• the parties who are involved in the case
  • when, where, and how the accident or incident that caused your injuries happened
  • your injuries
  • what the defendant did wrong to cause your injuries, and
  • the relief (usually money damages) you want the court to award you.

The caption of the complaint must include the information required by Me. R. Civ. Proc. 10(a) (2023). In most PI cases, you shouldn't ask the court to award you a specific amount of damages. Instead, you ask for "such damages as are reasonable." (Me. Rev. Stat. tit. 14, § 52 (2023).)

You must serve the complaint, summons, and notice regarding electronic service as described in Me. R. Civ. Proc. 4(c-g) (2023). A defendant who isn't properly served can ask the court to dismiss them from the lawsuit.

Note that special rules apply if you're bringing a medical malpractice claim. (See Me. Rev. Stat. tit. 24, § 2853 (2024).)

Are Damages Limited in Maine PI Cases?

Many states put limits, or "caps," on damages in personal injury cases. Noneconomic damages—for injuries like emotional distress and pain and suffering—are favorite targets. In some states, the caps are across the board, in all PI cases. Other states have enacted limits that apply only to certain cases, like medical malpractice suits.

Maine doesn't cap damages in PI cases generally, but it does cap damages in:

  • wrongful death cases, and
  • cases against the government and government employees.

Wrongful Death Caps

Noneconomic damages in wrongful death cases are capped at $1,000,000. That cap is adjusted for inflation for deaths occurring in 2024 and beyond. You'll find Maine's wrongful death damages cap statute at Me. Rev. Stat. tit. 18-C, § 2-807.2 (2023).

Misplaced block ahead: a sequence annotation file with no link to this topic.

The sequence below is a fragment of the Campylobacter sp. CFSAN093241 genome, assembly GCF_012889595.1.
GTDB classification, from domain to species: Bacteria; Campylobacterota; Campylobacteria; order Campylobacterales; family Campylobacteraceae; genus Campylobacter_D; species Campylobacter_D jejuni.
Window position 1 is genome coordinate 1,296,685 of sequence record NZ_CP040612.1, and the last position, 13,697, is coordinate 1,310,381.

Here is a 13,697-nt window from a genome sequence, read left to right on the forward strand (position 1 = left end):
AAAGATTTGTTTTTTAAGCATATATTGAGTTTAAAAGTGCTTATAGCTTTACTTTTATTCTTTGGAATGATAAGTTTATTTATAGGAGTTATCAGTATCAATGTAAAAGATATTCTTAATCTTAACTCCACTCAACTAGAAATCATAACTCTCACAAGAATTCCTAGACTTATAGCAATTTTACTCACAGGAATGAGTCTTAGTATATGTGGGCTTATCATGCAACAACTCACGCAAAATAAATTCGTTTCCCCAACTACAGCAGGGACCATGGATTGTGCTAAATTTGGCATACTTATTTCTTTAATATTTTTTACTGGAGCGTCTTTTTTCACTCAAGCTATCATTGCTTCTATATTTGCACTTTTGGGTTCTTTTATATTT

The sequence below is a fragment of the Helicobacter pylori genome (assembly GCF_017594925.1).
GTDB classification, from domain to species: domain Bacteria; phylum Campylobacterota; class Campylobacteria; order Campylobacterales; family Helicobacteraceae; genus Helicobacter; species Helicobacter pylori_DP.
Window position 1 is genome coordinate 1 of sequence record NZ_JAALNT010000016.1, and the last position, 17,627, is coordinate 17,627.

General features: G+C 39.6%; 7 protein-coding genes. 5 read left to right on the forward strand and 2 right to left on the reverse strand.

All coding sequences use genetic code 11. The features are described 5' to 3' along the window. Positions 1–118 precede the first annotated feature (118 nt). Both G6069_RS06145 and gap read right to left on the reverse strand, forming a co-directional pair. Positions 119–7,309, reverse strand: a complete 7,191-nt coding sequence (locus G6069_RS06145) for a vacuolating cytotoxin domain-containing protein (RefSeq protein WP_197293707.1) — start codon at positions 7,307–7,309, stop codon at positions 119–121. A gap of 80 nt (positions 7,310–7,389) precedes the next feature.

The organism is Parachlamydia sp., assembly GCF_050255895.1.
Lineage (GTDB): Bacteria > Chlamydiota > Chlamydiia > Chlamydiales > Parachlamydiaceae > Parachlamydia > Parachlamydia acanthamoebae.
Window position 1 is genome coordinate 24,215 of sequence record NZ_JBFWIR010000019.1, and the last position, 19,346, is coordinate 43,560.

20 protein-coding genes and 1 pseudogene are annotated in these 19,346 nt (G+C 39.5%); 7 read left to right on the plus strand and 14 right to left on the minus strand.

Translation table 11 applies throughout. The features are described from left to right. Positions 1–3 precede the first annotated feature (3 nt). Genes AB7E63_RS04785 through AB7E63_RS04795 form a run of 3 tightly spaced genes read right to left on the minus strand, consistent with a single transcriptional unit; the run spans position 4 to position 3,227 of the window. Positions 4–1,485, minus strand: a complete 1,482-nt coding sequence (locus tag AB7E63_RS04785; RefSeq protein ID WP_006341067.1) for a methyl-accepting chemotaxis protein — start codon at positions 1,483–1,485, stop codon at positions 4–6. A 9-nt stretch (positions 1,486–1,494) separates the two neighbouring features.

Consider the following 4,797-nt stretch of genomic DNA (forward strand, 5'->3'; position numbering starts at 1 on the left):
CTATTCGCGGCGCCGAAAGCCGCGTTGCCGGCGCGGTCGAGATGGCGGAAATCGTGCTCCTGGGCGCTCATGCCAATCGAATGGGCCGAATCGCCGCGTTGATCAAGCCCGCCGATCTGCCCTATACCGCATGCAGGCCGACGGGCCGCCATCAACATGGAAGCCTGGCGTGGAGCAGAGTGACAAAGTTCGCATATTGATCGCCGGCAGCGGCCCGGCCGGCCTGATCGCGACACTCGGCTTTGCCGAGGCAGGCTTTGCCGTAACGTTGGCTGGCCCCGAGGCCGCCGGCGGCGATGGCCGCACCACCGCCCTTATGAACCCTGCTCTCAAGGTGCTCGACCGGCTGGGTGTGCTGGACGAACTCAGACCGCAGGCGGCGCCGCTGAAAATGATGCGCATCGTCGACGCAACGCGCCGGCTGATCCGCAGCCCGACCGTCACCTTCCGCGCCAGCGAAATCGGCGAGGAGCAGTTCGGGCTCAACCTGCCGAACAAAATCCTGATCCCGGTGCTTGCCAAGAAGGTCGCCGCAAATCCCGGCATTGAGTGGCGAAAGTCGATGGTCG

Wrongful death punitive damages (damages intended to punish a wrongdoer for egregious misconduct) are capped at $500,000.

(Learn more about Maine wrongful death cases.)

Government and Government Employee Cases

In any case against the government (state or local) or its employees, total damages—both economic and noneconomic—are capped at $400,000. (Me. Rev. Stat. tit. 14, § 8105.1 (2023).) If the government has insurance coverage greater than this amount, though, the damages limit is the amount of insurance coverage. (Me. Rev. Stat. tit. 14, § 8116 (2023).)

Get Help With Your Maine Personal Injury Case

We've covered the basics concerning Maine's personal injury law, but truth be told, we've only scratched the surface. If you have a Maine personal injury case, there's much more you need to know. The best place to get the help you need is with an experienced Maine personal injury lawyer. This is someone who can tell you if you have a viable claim and if so, guide you through the process to get the best result possible.

If you're ready to move forward, here's how to find an attorney near you.